Like, there are some people to whom you can say, hey, the weather sure is nice today!  What do you think about this late summer weather?  And they'll say, yep, it's been nice enough for DD16 to do her half-marathon while she trains for the big one in Atlanta next month.  And you say, awesome, so cool that she's running a half-marathon!  I'm terrible at exercise, art is more my speed, what kind of art do you like? and they say well, I love the fine art DS has been showing around the county this week at the local fair; he's super into French Reconstructionism [obviously I'm making this up] and between that and his high stats on the SATs and how he gets up at 5am to milk the cows and has saved $20k working summers as a Top Lifeguard, I think he'll be okay for college.  I'm so proud! And you say, wow, that's a lot of work! and they say yes, I don't know why other people don't just get their kids to work harder, luckily we have a family culture of hard work and self-support and community service but to each their own. And you say well, that's great that he's saved that much money, my daughter hasn't really worked much during high school as we take the summers off and another person chimes in and says don't you know that the thing to do in summer is internships and seminars?  And of course if you follow your kids' interests, which is just the way we do it but of course do what you want even if it is school-in-a-box and not any different really than the local PS, your kids can become seriously competitive for major scholarships and end up at [insert $60k/yr school here].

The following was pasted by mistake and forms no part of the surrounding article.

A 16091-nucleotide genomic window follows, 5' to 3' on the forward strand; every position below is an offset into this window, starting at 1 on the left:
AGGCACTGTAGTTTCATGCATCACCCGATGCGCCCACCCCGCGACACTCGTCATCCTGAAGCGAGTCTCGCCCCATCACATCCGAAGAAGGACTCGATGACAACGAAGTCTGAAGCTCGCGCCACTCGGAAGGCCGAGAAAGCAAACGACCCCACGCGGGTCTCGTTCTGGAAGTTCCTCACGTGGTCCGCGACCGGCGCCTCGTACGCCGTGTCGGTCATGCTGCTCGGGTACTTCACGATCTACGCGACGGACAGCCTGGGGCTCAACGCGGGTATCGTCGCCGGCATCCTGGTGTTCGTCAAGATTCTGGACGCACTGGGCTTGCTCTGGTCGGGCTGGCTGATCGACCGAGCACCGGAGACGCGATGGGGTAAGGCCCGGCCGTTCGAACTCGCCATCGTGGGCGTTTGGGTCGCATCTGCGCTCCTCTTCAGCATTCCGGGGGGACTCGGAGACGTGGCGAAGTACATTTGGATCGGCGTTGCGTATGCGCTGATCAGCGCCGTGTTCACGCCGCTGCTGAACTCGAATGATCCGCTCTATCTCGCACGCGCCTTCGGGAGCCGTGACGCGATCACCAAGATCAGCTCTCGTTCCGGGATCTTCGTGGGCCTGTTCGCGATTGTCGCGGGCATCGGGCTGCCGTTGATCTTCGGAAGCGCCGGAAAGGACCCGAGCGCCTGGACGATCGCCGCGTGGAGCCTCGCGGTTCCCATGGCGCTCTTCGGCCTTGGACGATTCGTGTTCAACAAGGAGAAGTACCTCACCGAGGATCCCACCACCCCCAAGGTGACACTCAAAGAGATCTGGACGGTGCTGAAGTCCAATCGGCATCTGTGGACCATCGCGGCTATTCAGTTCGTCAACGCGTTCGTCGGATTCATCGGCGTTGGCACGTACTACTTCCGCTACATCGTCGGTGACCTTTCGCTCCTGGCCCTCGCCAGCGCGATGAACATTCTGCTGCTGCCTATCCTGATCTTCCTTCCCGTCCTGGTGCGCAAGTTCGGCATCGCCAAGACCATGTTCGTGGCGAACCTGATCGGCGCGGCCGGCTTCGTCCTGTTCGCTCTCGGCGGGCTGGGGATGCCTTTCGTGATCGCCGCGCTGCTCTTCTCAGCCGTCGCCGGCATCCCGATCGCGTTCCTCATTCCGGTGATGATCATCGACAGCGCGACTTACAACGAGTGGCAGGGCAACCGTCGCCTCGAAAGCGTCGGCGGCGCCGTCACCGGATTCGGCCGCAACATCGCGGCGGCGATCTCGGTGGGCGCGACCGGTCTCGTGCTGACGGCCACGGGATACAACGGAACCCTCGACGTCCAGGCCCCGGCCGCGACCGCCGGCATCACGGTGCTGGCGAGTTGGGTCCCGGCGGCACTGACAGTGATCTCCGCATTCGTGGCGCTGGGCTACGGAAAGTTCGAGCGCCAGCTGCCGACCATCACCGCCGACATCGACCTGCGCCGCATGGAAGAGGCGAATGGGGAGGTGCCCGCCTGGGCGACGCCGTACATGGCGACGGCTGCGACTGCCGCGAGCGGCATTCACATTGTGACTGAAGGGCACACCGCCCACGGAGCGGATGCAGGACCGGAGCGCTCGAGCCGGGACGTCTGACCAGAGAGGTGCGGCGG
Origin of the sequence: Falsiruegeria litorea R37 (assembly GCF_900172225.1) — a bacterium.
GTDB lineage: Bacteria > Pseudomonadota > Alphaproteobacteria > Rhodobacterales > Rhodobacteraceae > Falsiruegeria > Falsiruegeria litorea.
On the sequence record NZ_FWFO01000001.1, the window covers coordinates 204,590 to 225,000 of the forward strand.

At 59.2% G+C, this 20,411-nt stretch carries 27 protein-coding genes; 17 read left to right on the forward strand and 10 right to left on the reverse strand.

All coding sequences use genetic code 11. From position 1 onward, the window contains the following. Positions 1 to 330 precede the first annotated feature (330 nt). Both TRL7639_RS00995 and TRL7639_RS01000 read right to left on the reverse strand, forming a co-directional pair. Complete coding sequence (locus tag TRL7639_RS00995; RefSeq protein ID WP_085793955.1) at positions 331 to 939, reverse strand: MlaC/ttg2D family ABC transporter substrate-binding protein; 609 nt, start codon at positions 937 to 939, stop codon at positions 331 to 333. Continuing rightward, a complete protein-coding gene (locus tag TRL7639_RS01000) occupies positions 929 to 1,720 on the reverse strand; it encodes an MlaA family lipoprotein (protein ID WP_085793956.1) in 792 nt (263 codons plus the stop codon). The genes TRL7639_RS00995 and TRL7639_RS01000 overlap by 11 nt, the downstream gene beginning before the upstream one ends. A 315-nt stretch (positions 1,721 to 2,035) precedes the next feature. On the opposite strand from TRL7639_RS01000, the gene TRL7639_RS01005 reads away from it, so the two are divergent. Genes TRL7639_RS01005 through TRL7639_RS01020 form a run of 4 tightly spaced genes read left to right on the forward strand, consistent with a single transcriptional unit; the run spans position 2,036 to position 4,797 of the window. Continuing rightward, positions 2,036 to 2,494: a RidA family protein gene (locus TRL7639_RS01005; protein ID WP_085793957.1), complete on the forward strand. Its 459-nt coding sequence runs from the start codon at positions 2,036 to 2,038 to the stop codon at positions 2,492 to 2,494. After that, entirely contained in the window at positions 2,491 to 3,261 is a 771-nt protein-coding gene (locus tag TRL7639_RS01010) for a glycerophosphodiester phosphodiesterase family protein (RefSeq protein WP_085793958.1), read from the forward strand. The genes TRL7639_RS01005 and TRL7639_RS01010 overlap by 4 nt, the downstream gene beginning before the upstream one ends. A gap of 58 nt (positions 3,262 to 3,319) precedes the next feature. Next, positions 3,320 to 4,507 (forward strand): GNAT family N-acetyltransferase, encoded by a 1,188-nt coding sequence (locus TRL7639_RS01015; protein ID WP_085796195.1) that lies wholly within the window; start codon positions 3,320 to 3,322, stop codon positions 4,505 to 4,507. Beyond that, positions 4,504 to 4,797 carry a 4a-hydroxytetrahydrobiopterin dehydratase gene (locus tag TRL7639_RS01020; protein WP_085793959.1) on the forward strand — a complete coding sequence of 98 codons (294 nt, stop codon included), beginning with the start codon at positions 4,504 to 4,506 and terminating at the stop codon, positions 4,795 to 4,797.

I mean it goes on and on.  

 

 

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11 hours ago, Murphy101 said:

 

I never believed that bc I didn't have the kind of up-bringing that would ever inspire such nonsense.  When my teachers would say stuff like that, I was the kid sent to the principal for telling them they were liars.  Not because I was wrong, but because I said it.  Which didn't exactly inspire more confidence in anyone at school. I don't tell my kids that.  It's just not true.  I can't even tell them they can go to any college they want if they just work hard enough, because that's a lie too.

 

I am a school counselor, I never tell my students that.  I am very short and currently quite overweight for my height.  I often stand in front of classes and give the example that I could want to be a professional basketball player all day long, but I can't make it happen, no matter how hard I try.   However, I have my own talents and abilities that can be used in a career.   They seem to get the message.  We all have things we are great at.

Right now my son is in the pre-engineering program at his college.  I don't think he is going to make it into engineering,.   I don't have STEM kids, I have very creative kids.  His talents lie in creative fields, but I am going to let him figure that out.   Sigh (sigh about him not taking advice about a major, I am very proud of them for who they are and know God created him to be exactly the way he is.)

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1 hour ago, hepatica said:

I have been thinking about this a bit over the last couple of days and I think there a two related things at work here. And, I will admit that I often feel myself have a bit of an eye roll reaction to hearing about the accomplishments (wins) of high achieving young people, so I am thinking a lot about why that is.